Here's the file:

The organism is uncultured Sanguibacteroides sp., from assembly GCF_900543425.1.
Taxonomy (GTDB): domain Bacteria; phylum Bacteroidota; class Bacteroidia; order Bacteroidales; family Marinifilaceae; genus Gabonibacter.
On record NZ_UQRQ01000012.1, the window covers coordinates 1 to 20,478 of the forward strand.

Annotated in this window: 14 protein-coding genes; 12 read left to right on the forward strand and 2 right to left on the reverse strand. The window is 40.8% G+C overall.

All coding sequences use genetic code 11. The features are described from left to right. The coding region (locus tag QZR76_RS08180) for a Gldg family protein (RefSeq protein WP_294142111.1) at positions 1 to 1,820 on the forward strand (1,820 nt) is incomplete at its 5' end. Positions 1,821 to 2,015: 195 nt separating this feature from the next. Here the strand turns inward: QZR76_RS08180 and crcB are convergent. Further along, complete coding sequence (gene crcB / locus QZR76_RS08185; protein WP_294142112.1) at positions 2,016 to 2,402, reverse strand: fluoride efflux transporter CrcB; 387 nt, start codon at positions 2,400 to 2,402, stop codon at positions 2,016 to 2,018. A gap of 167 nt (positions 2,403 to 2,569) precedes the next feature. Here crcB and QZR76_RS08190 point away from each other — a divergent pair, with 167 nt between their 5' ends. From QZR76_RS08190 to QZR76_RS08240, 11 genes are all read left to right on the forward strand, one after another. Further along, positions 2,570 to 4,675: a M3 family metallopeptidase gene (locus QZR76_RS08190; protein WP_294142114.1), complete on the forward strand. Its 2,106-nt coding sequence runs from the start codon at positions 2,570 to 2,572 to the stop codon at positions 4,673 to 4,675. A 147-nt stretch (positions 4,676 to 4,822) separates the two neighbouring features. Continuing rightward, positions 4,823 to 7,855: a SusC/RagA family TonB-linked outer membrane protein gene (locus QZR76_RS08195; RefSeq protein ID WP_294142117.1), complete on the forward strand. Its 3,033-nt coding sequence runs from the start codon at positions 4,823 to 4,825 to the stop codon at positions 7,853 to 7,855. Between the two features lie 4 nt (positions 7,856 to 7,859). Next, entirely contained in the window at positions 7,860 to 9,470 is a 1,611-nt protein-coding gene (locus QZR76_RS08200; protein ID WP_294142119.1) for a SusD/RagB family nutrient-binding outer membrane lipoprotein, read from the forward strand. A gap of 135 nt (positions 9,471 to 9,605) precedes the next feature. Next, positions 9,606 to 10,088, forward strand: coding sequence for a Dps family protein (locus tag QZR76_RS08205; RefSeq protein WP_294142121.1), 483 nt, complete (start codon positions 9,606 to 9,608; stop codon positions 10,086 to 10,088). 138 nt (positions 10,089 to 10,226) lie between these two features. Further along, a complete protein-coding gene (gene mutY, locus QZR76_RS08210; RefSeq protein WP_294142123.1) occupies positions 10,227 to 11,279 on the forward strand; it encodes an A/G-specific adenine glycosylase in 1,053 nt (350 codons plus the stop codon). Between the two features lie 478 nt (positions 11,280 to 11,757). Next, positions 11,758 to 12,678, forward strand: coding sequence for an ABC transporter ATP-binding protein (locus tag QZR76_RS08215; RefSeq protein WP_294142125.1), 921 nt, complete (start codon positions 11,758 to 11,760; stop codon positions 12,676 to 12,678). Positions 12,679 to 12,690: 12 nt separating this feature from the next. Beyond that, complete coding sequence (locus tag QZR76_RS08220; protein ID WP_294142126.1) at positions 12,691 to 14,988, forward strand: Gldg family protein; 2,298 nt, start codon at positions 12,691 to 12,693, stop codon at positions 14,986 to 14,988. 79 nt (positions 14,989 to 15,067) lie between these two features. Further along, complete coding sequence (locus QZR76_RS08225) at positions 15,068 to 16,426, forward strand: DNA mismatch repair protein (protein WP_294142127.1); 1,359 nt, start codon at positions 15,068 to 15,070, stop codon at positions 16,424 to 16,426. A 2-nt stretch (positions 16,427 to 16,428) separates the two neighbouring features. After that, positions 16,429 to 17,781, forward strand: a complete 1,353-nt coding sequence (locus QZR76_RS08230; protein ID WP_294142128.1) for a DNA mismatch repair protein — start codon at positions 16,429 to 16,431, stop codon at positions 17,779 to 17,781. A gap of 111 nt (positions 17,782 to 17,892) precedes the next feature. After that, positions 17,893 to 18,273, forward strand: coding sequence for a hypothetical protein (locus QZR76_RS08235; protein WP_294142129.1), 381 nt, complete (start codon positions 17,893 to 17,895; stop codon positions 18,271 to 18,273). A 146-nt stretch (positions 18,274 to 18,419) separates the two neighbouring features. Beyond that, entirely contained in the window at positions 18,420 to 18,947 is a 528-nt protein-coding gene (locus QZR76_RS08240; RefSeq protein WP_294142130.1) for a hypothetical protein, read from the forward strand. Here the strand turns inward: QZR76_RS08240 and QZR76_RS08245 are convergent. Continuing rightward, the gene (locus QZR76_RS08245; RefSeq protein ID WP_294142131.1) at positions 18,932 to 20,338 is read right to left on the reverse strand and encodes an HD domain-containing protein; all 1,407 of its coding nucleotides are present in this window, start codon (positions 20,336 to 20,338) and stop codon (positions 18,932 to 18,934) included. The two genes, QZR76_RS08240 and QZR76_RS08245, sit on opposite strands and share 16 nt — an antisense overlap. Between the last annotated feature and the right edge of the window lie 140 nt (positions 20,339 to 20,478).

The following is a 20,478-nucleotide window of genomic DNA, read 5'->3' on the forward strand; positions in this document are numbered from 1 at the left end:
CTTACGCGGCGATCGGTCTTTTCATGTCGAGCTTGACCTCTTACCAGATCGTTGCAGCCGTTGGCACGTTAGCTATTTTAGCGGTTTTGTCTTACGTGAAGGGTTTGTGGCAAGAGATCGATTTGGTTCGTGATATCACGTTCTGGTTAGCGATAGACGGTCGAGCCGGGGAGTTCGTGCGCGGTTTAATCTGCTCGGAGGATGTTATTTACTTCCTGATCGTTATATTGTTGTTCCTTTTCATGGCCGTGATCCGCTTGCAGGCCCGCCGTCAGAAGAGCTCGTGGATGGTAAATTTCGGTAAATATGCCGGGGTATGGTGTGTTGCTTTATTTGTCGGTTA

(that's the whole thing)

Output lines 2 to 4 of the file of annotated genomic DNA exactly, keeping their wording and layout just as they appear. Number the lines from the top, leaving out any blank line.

Taxonomy (GTDB): domain Bacteria; phylum Bacteroidota; class Bacteroidia; order Bacteroidales; family Marinifilaceae; genus Gabonibacter.
On record NZ_UQRQ01000012.1, the window covers coordinates 1 to 20,478 of the forward strand.

Annotated in this window: 14 protein-coding genes; 12 read left to right on the forward strand and 2 right to left on the reverse strand. The window is 40.8% G+C overall.